The Gleevec coating does not help reduce stomach issues.  So I would just break them in half.  But I found when I did that the jagged end had trouble going down unless I swallowed it with some food I had chewed. 



#9 pammartin

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Posted 18 July 2014 - 08:53 AM

Susan,
Positive thoughts and prayers to you.
Pam

#10 Susan61

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Posted 18 July 2014 - 04:42 PM

Thank You Everyone:  Its just been too much for me to deal with.  I am seeing my doctor on Wed instead of Monday.  I still feel very weak and get dizzy, therefore, I do not want to drive myself to her office.

I am getting regular blood checks on my PT INR, and have been stable.  Still not feeling like I should since I got the Pacemaker, but I am getting around to do what I can.

Thanks Trey, I will break them in half and I always take them with food and water.  Did not realize its been 5 years that your doing the 200mg.  I have heard what you said Gerry about being able to get your response back.  I will find out on Wed,how my PCR test was also.

It does seem like all this happened after I started the Warfarin, but yet 3 years ago when I had a DVT in the right leg there was no change  in my blood work results.

The other weird thing is that I had kinky curly hair when I started the Gleevec, and now its back again as if I was new to Gleevec.

I will let you know what happens.  I know she will give me a hard time as usual.



#11 hannibellemo

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Posted 19 July 2014 - 08:25 AM

Susan, 

 

So glad to read your posts and to know you are back on the forum. You have always been such an inspiration.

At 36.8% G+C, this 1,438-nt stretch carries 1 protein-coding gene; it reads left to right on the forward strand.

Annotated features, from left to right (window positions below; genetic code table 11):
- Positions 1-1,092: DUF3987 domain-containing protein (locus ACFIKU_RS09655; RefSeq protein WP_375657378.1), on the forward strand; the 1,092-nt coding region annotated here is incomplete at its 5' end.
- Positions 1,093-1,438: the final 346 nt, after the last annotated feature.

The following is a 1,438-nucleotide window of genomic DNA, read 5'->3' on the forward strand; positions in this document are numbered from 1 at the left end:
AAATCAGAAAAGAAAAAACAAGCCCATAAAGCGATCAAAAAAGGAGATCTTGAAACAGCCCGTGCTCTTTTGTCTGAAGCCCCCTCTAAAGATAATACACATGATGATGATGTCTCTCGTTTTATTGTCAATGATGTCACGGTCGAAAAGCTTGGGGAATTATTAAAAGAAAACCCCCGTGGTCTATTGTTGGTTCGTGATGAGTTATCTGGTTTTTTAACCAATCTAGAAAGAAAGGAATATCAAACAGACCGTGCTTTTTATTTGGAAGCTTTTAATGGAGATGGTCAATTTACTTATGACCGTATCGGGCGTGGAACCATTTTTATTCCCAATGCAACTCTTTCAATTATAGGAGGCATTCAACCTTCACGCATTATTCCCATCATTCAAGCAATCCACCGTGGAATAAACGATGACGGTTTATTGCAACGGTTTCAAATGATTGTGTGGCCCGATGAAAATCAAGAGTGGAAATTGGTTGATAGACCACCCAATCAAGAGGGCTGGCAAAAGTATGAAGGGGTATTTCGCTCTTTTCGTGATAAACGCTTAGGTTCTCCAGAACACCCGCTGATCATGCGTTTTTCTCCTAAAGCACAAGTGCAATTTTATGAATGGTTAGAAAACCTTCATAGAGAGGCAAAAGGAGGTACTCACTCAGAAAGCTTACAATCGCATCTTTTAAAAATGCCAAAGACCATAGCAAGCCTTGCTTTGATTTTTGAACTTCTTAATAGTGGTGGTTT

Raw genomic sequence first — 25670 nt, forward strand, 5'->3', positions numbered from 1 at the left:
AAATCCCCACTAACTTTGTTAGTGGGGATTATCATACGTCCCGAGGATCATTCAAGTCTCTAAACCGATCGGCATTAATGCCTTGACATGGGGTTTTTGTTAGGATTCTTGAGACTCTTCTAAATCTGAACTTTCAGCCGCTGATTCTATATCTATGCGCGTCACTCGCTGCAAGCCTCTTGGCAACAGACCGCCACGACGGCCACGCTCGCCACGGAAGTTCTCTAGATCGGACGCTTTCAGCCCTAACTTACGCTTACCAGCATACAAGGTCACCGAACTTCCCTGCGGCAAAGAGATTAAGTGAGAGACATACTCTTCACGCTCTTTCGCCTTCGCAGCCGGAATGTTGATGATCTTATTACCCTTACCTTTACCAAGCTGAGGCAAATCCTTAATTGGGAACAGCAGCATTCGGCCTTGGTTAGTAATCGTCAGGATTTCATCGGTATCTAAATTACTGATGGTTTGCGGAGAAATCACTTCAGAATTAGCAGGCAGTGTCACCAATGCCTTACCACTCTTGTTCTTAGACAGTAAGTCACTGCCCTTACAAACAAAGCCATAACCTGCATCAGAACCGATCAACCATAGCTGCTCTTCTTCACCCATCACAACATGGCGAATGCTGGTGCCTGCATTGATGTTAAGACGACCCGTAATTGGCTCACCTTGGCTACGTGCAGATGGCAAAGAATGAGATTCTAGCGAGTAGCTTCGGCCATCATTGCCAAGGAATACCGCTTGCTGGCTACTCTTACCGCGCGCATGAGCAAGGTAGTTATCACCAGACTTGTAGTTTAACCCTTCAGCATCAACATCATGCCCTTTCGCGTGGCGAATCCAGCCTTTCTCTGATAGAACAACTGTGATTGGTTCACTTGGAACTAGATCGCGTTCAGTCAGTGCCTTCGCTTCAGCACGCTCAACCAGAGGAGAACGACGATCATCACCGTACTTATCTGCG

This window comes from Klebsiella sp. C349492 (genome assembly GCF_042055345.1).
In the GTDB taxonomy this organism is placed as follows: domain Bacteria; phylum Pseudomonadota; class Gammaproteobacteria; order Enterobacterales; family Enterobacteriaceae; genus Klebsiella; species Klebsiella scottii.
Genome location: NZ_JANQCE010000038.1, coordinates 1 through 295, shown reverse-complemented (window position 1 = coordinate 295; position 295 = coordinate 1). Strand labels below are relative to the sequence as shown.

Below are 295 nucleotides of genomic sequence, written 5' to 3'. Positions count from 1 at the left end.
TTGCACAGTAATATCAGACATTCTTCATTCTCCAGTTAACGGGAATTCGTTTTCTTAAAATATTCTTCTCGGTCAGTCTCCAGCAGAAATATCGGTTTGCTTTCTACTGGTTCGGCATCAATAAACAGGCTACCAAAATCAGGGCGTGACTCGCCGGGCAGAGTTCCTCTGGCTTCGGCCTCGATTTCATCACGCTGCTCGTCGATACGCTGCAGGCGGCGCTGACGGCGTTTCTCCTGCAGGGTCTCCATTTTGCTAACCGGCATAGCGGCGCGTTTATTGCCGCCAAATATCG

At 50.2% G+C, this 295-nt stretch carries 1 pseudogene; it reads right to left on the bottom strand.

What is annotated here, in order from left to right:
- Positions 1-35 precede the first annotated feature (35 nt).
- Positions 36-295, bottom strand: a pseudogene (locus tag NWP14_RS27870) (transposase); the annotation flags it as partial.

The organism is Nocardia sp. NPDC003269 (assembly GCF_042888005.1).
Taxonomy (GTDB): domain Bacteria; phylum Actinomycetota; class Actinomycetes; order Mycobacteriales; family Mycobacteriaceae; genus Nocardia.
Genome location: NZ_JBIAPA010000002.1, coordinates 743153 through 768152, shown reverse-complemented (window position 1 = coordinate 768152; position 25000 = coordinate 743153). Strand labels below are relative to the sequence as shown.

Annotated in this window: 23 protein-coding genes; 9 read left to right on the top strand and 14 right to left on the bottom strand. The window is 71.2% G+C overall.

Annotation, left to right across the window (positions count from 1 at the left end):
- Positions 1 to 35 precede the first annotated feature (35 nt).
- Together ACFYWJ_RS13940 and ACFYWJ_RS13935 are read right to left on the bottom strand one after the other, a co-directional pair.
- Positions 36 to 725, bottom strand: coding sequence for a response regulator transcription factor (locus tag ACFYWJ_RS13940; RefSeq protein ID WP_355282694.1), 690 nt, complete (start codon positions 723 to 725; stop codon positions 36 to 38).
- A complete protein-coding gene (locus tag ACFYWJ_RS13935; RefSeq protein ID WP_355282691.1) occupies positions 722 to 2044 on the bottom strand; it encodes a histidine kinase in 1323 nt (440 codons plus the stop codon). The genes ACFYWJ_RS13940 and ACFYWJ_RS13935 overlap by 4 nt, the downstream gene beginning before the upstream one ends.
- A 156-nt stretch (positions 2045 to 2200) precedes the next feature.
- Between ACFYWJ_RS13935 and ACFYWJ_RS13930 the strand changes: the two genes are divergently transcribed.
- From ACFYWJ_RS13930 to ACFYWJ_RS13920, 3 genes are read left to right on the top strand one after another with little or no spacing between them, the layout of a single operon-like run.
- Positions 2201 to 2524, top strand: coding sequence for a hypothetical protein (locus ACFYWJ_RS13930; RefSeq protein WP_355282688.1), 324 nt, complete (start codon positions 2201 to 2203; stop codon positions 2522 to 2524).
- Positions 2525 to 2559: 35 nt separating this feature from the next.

I know you have been struggling with this question of lowering dosage for quite some time and it has not been helped because your doctor has been so rigid. If she gives you a hard time this time you might take the approach with her that, "I would prefer to lower my doage to 200mg with your blessing, but I will do it regardless", and see what she says. 

 

She could, of course, say that she would no longer treat you, but I would be surprised after such a long relationship. You do deserve to see if the lower dosage works and if it brings you some symptom relief. And it doesn't appear as though there would be much risk associated with lowering the dosage.

 

Keeping my fingers crossed for you and hoping you get a quick return to some normalcy!

 

Pat


Pat

 

"You can't change the direction of the wind but you can adjust your sails."

DX 12/08; Gleevec 400mg; liver toxicity; Sprycel 100mg.; CCyR 4/10; MMR 8/10; Pleural Effusion 2/12; Sprycel 50mg. Maintaining MMR; 2/15 PCRU; 8/16 drifting in and out of undetected like a wave meeting the shore. Retired 12/23/2016! 18 months of PCRU, most recent at Mayo on 7/25/17 was negative at their new sensitivity reporting of 0.003.<p>


#12 Susan61

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Posted 22 July 2014 - 06:18 PM

Hi Pat:  That is exactly what I am going to do, plus she is not my original doctor who I had for over 10 years.  When my Oncologist who I miss so much retired, I went to her.  She is not close to my home, and I have had some issues with her forgetfulness.  I always have to correct her on how she writes out my scripts and slips for blood work.  I have been thinking of finding someone closer to home, but I hate to start all over again with someone new.  I will post after I see her, and let everyone know how I made out.

     I just hope I can do as well as Trey and others who have reduced their dosage.  I know I have been told that I can get my response back again if I have to increase my dose again.  I do not even have my results of my last PCR test that I did 2 weeks ago.  She does not call. She waits till I come in to see her.  If I am Negative, then I will go for it.

Susan



#13 gerry

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Posted 22 July 2014 - 06:47 PM

Good luck Susan.

My doc was initially "got to keep hitting the CML hard" when I first started going to him. But he has listened to my requests to first drop the dosage down and then to stopping the Gleevec.

Waiting on the first test result was hard, but when you see the negative you'll know it will be okay. :)



#14 ChrisC

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Posted 23 July 2014 - 12:30 AM